Greg Roach's Berkshires Blog
Thursday, August 20, 2009
  What Else is New?
The GOP opposes the idea of ensuring that Massachusetts has two senators until a special election. They a crying 'Hypocrisy!"

I don't suppose Republicans see the irony in that particular charge since the GOP also opposed the current law in 1994 because it took the power to appoint someone for up to a year from then Gov. Romney.
you're missing the point here. kennedy is the author of the bill that created the special election. he did it stop a republican governor from appointing a republican if, and this was a stretch, kerry won the presidency. now he wants it his way again so that when he kicks, this democratic hack we call our governor will appoint a shill who will advance the democrats agenda. so now who is the hypocrite?

I get the politics. That's the obvious part. It is very clear why Kennedy is doing what he is doing.

What I find amusing is the State GOP's knee jerk opposition to Kennedy's proposal, when what he is suggesting is pretty much what they were defending as sacrosanct in 2004.
kennedy wrote the law to strip the authority! now that it could go the other way he wants that power back....there's no knee jerk reaction....why was it ok to take from the republicans and "give the power to the people" and now it's imparative that the state have 2 voices? fat teddy didn't think it was too important in '04 but now it of the utmost as i say not as i do.....
What surprises me the most is that anyone would believe what any politician on the national level says.

The argument can be made that each of the parties were/are doing what they feel is in the best interest of those they represent, but instead of being honest and saying "Hey, why wouldn't we want to pick up another seat", they come up with all these fabrications with the end result being one never knows what is the real reason for any position a politician takes.

In my opinion MOST politicians have 3 driving factors - power, money, and sex. If what they are advocating for in the pursuit of these 3 happens to match the needs of those they represent - it's a bonus and photo-op.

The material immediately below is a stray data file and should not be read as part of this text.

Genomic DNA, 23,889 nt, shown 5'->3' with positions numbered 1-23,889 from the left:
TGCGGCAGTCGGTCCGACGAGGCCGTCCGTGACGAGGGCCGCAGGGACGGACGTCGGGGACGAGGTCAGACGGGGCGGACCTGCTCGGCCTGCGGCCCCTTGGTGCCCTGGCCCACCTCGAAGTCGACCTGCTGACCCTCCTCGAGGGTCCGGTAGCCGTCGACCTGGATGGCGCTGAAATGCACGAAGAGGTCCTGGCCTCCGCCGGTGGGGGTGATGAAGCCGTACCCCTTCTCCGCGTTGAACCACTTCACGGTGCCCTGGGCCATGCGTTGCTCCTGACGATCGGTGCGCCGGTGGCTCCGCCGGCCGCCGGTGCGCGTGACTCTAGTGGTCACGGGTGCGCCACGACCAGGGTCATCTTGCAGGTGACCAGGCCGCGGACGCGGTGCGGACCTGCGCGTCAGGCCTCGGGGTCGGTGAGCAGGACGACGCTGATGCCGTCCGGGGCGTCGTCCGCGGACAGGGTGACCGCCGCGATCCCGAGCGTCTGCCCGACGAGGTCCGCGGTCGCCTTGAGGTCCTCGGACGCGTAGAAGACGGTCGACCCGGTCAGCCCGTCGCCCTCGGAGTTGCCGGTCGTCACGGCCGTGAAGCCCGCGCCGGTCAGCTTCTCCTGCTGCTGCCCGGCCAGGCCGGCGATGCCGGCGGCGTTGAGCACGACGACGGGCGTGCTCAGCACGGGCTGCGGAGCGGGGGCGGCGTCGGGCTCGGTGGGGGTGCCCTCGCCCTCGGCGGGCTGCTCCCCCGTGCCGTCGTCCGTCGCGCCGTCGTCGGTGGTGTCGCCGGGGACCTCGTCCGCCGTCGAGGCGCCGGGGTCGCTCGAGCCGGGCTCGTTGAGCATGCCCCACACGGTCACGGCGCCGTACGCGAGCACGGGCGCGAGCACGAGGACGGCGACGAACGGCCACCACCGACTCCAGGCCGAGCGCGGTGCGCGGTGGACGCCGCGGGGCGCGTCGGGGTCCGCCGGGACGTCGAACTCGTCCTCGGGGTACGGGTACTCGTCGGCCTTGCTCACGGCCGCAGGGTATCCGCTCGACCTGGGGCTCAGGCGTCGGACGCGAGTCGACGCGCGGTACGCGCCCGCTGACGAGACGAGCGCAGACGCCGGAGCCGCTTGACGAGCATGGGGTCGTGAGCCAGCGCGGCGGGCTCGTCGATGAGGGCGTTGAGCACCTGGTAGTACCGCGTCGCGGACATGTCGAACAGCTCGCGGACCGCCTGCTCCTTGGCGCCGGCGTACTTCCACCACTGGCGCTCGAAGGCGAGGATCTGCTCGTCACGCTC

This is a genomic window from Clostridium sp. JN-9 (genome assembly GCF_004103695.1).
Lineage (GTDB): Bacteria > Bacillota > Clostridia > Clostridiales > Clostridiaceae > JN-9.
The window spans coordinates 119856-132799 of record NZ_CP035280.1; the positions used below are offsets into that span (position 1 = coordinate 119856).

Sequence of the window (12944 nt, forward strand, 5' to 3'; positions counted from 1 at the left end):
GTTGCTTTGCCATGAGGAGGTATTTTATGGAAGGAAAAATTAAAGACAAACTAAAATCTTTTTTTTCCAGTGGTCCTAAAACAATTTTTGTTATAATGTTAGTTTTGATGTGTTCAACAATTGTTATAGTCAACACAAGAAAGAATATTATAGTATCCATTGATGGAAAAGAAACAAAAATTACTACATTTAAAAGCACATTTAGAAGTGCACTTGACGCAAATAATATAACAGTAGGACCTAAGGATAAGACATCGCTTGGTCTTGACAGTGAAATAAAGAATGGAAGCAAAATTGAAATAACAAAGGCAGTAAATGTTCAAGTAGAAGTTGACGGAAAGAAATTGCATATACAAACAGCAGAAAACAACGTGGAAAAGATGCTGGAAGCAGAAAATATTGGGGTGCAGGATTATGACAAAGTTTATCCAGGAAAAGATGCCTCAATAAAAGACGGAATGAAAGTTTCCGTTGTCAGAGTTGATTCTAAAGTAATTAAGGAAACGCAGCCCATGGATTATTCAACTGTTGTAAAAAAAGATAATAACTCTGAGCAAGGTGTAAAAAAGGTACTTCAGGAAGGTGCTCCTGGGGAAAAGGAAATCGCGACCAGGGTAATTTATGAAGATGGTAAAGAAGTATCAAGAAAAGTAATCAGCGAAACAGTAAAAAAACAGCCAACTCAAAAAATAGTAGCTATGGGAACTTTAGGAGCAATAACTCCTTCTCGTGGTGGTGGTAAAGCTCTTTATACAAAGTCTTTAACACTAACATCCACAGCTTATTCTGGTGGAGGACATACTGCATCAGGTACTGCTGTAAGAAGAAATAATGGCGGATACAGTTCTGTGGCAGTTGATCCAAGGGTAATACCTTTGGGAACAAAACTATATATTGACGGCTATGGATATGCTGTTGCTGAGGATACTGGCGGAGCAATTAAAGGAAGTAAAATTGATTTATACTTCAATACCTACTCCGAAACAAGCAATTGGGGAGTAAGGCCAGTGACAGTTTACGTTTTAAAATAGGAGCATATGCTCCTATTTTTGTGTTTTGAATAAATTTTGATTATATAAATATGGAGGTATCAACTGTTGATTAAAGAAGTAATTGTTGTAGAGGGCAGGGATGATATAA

Chris - I guess I wasn't clear enough - Yes, the move is transparently self serving. My point is that the GOP is trying to have it both ways, too, but nobody will remember that.

Politics is more often about getting elected than it is about doing the right thing. And that is a shame.

CJ - You forgot what drives my political motivations. Neither money sex or power. All I need is - Fermented grain beverages.

"Will Work for Beer!"

(Regardless of the fact that I am kidding, that WOULD make a great campaign sign!)
Isn't there a difference when "having it both ways" means objecting to changes in the law, versus when "having it both ways" means changing the law? The respectable way (as opposed to the let's make the law a cynical joke way) to change an election law is to make it apply in the future, not to an obvious case at hand, let alone two such opposite cases.

When Congress (especially Republicans) didn't like the 4-election example set by FDR, it passed the 22nd Amendment of the U.S. Constitution setting Presidential Term Limits, while Truman was in office (3/21/1947; ratified by the states 2/27/1951). The Amendment explicitly says:

"But this Article shall not apply to any person holding the office of President, when this Article was proposed by the Congress, and shall not prevent any person who may be holding the office of President, or acting as President, during the term within which this Article becomes operative from holding the office of President or acting as President during the remainder of such term."

It would have been disgraceful for the Republicans in Congress to make this Amendment apply to Truman (as the Democrats changed state law to apply to Romney in 2004). It would have been even more disgraceful if the Republicans in Congress changed their mind while Eisenhower was in office, and acted to repeal the Amendment (as Democrats aim to change state law now).